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Aug 13, 2001 12:00 AM
Printers and converters will see an array of prepress advancements, from proofing and preflighting to color management, at Print 01, Sept. 6-13, at McCormick Place (Chicago).
Inkjet dot proofing
For the first time, Epson’s (booth 6455) StylusPro 5500, a replacement for the StylusPro 5000, offers the ability to see dots in a final press proof using drop-on-demand inkjet technology. "Until now, the only color proofing systems that showed the actual dot were very-expensive, $200,000 proofing systems," says Mark Radogna, senior product manager for professional graphics printers. "At Print, we will show a true 2880-dpi inkjet printer, with a true dot-for-dot match."
The StylusPro 5500 will use Epson’s new ink technology, Epson Archival, which according to Radogna offers exceptional short-run life stability that has a delta of error of zero in the first 24 hours. "This allows you to make judgements immediately, without the color having to dry down," he says. "There are no short- and long-term ink stability problems."
Epson Archival ink also has a wide color gamut that is at least the same as that of offset presses.
Stylus Pro 10000, Epson’s latest wide-format inkjet printer technology, also uses Epson Archival inks. Capable of printing any media up to 44 inches wide, even cardboard, potential applications include outdoor and indoor signage and fine-art reproduction.
Managing color better
In the past year, the graphic arts industry has made significant progress in color technologies, including supporting the communication of color information via the Internet, as well as new automated methods for color measurement.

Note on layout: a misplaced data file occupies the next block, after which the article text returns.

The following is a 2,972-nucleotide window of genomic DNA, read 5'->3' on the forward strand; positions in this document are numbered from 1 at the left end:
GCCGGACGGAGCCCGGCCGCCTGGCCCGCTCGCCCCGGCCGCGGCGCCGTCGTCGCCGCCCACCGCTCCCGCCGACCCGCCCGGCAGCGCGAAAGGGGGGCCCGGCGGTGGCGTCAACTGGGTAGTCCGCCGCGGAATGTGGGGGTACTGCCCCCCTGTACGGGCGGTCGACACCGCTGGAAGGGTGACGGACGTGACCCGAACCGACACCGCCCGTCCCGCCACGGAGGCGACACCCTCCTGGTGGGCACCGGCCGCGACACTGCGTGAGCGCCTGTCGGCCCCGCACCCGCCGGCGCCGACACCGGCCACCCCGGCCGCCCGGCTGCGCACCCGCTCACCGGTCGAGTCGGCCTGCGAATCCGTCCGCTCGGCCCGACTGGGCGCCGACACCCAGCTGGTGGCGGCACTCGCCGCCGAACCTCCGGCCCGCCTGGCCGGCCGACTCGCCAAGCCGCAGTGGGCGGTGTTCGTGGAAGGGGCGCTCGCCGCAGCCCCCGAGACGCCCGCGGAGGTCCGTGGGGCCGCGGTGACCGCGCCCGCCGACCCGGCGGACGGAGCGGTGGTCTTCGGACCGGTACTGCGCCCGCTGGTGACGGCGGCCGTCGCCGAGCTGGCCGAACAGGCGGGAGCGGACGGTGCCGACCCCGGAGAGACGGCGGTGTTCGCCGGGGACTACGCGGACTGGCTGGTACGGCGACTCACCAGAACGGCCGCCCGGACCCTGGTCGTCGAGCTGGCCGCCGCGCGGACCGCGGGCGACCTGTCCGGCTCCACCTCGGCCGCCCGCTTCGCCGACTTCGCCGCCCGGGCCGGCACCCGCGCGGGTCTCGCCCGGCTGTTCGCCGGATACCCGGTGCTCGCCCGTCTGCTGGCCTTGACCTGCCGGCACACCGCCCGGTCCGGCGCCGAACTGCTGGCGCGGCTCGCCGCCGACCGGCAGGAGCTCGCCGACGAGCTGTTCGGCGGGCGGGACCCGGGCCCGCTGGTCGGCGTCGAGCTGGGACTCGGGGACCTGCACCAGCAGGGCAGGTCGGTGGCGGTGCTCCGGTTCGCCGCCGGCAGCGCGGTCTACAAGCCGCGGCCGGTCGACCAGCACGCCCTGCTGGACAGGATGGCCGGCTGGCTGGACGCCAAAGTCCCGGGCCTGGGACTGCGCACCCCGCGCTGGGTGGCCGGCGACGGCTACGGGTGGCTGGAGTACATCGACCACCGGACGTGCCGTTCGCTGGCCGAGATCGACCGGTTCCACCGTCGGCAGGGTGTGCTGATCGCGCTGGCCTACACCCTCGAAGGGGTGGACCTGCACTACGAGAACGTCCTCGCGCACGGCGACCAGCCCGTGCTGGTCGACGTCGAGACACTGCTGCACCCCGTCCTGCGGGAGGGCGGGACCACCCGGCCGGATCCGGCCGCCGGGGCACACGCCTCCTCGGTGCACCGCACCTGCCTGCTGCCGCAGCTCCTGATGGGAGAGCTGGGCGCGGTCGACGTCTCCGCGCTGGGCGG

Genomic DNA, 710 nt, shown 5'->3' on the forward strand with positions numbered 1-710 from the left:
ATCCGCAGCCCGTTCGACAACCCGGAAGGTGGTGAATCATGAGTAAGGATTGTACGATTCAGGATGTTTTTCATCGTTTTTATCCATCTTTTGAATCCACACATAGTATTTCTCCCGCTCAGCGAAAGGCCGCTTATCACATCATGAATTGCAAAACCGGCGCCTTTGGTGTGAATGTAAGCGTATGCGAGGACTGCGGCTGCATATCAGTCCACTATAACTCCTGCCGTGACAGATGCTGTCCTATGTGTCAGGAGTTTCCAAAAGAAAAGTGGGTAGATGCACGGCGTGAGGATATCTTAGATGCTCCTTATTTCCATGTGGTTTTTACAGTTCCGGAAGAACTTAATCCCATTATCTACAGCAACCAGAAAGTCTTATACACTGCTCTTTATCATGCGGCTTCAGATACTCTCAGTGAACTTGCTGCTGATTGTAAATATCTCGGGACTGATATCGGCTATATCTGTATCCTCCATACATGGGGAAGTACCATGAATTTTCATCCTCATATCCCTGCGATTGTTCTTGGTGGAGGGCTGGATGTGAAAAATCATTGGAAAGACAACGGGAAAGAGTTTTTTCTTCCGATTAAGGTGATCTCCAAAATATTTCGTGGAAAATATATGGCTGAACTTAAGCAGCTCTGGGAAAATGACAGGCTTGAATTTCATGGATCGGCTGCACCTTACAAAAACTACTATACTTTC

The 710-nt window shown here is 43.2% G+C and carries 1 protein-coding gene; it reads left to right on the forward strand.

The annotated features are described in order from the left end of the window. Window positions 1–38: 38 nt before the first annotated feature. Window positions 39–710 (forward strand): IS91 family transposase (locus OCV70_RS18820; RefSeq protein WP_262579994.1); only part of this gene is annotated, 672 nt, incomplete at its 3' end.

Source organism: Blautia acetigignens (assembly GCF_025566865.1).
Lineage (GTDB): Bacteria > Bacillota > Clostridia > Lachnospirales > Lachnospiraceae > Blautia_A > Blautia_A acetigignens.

Among recent innovations is X-Rite’s (booth 6055) ColorMail, a technology and file format that reportedly enables easy, instantaneous and accurate color data transfer via e-mail.
"Color consistency is a daunting problem for many manufacturers because it involves so many variables," says Iain Trevor Pike, worldwide product marketing manager, printing & imaging businesses, X-Rite. "Different materials, manufacturing locations, vendors and processes are but a few of the variables to be considered when adopting a comprehensive color-control program."
ColorMail provides the ability to share color, color tolerance and ink formulation data; and speeds the accurate exchange of color information. It also minimizes the need to collaborate with physical samples, especially during initial review and approval cycles.
X-Rite will also show its Spectrofiler2, a color tool that, for the first time, enables "on-the-fly" characterization of a print process from a miniaturized test image. With Spectrofiler2, X-Rite is the first to offer a solution enabling color-management feedback from any press run that can accommodate a color bar.
Polyester comes of age
At Print 01, Glunz & Jensen (booth 5674) will show its latest CTP plate processors, as well as its newest version of film processors and online film processing systems. Additionally, it will unveil its new digital input solutions product line, consisting of its new high-resolution Imacon FlexTight scanners, FlexFrame digital camera back, and the latest version of its ColorFlex software package for the scanners and camera back. Imacon products are largely targeted to professional photographers and studios, prepress houses, and desktop publishing applications.
Glunz & Jensen’s key products for the future are the InterPlater 85 and 135HD series plate processors for CTP thermal, photopolymer and silver diffusion applications, as well as conventional plates. The InterPlater HD series utilizes a modular design that is said to allow for easier service and maintenance as compared to more traditional plate processors. For small to midsize commercial printers, the InterPlater 66 & 88 can handle most conventional printing plates on the market.